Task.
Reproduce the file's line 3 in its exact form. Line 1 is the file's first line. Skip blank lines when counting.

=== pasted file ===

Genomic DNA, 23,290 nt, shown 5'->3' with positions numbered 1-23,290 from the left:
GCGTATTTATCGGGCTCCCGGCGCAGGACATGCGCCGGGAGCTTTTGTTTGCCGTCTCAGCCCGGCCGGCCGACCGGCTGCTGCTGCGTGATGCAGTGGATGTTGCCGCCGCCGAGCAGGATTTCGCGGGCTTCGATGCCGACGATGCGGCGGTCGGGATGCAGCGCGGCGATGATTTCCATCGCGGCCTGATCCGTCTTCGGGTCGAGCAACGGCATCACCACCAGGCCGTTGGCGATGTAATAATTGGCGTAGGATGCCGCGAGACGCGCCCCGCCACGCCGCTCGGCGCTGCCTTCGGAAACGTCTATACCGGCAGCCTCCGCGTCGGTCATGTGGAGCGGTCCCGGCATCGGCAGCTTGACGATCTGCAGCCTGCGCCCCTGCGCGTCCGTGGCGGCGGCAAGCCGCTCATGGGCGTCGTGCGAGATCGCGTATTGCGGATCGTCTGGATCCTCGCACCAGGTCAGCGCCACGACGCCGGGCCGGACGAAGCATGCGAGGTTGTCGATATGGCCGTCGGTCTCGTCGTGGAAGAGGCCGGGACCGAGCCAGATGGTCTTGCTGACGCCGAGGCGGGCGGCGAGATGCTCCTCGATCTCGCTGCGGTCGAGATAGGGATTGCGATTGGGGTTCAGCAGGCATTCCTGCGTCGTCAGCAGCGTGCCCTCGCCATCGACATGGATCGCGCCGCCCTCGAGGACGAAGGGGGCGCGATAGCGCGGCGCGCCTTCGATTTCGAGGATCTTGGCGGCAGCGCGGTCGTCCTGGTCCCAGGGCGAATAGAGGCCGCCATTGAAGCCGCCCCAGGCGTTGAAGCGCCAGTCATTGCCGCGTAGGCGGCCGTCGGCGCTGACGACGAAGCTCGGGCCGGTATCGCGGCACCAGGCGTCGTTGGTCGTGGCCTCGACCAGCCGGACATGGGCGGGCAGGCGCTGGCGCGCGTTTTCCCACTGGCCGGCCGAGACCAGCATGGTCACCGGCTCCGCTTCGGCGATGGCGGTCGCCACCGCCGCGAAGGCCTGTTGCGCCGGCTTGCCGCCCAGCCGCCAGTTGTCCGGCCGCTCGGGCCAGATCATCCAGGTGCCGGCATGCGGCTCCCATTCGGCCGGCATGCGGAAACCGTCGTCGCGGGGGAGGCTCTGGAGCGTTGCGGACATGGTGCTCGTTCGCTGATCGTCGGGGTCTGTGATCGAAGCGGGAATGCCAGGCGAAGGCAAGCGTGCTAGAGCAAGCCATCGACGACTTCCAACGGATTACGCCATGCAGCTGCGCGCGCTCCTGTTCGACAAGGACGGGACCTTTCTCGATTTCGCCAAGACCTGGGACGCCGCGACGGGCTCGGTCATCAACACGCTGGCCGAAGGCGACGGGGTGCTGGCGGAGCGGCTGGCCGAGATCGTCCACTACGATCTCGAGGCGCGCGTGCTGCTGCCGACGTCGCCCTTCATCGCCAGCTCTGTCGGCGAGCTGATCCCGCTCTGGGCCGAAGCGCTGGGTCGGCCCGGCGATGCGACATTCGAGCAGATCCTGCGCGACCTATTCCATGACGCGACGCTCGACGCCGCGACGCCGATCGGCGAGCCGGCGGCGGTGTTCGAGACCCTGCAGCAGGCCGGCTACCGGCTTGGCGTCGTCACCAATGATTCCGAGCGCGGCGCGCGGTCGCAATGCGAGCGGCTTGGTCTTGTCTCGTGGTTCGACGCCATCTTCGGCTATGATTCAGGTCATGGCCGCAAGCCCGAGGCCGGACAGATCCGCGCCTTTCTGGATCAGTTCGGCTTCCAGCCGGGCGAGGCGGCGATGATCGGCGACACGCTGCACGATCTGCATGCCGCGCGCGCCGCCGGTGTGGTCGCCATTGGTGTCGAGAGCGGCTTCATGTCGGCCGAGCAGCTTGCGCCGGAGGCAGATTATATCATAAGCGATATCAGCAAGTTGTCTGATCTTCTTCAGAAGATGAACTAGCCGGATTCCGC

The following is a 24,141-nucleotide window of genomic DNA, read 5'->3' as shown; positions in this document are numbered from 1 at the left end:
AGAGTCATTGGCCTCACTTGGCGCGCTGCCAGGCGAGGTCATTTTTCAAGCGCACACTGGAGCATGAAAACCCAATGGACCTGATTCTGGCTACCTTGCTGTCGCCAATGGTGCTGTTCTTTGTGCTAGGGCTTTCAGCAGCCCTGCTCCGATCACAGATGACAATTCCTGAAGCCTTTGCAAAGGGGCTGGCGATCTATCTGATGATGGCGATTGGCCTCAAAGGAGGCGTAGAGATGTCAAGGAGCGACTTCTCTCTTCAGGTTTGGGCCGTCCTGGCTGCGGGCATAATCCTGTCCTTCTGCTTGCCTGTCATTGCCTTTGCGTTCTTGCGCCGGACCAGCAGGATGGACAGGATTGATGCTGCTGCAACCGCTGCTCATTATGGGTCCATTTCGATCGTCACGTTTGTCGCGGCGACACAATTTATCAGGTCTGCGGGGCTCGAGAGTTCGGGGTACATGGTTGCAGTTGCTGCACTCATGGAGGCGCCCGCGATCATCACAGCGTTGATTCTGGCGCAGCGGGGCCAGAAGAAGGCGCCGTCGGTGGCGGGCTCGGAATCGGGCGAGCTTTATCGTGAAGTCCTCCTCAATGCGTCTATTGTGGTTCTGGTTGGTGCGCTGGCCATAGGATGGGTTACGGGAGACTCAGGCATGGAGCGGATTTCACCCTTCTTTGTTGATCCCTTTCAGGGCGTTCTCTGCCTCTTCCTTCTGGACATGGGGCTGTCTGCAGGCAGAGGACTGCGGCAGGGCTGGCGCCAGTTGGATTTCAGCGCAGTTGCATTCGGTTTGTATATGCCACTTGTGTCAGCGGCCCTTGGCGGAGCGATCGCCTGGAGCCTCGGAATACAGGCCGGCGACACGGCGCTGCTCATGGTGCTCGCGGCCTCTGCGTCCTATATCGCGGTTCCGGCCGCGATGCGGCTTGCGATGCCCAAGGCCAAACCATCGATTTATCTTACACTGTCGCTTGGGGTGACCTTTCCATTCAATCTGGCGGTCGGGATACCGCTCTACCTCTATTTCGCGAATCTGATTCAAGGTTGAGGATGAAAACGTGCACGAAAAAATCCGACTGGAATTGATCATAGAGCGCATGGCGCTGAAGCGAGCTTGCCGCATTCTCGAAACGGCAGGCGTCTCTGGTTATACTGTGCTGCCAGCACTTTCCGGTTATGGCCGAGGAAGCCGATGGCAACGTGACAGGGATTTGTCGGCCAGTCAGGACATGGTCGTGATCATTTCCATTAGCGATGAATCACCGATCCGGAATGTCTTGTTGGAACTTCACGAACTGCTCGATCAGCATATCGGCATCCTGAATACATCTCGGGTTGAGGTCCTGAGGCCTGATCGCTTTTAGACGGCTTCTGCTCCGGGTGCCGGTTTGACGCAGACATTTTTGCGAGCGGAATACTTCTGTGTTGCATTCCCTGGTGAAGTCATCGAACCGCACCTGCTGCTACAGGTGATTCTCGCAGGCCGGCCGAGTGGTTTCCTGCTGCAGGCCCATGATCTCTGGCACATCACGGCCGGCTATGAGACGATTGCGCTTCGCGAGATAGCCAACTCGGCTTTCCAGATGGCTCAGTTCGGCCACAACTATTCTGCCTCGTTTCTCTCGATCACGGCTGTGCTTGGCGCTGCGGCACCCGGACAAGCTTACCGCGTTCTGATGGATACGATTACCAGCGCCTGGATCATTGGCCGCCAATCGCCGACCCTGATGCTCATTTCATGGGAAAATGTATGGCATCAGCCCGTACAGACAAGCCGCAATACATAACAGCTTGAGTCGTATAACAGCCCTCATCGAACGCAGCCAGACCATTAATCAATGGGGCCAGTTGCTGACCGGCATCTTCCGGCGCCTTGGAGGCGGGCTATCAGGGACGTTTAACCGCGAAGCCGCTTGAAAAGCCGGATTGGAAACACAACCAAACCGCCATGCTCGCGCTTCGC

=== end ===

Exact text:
The following is a 24,141-nucleotide window of genomic DNA, read 5'->3' as shown; positions in this document are numbered from 1 at the left end: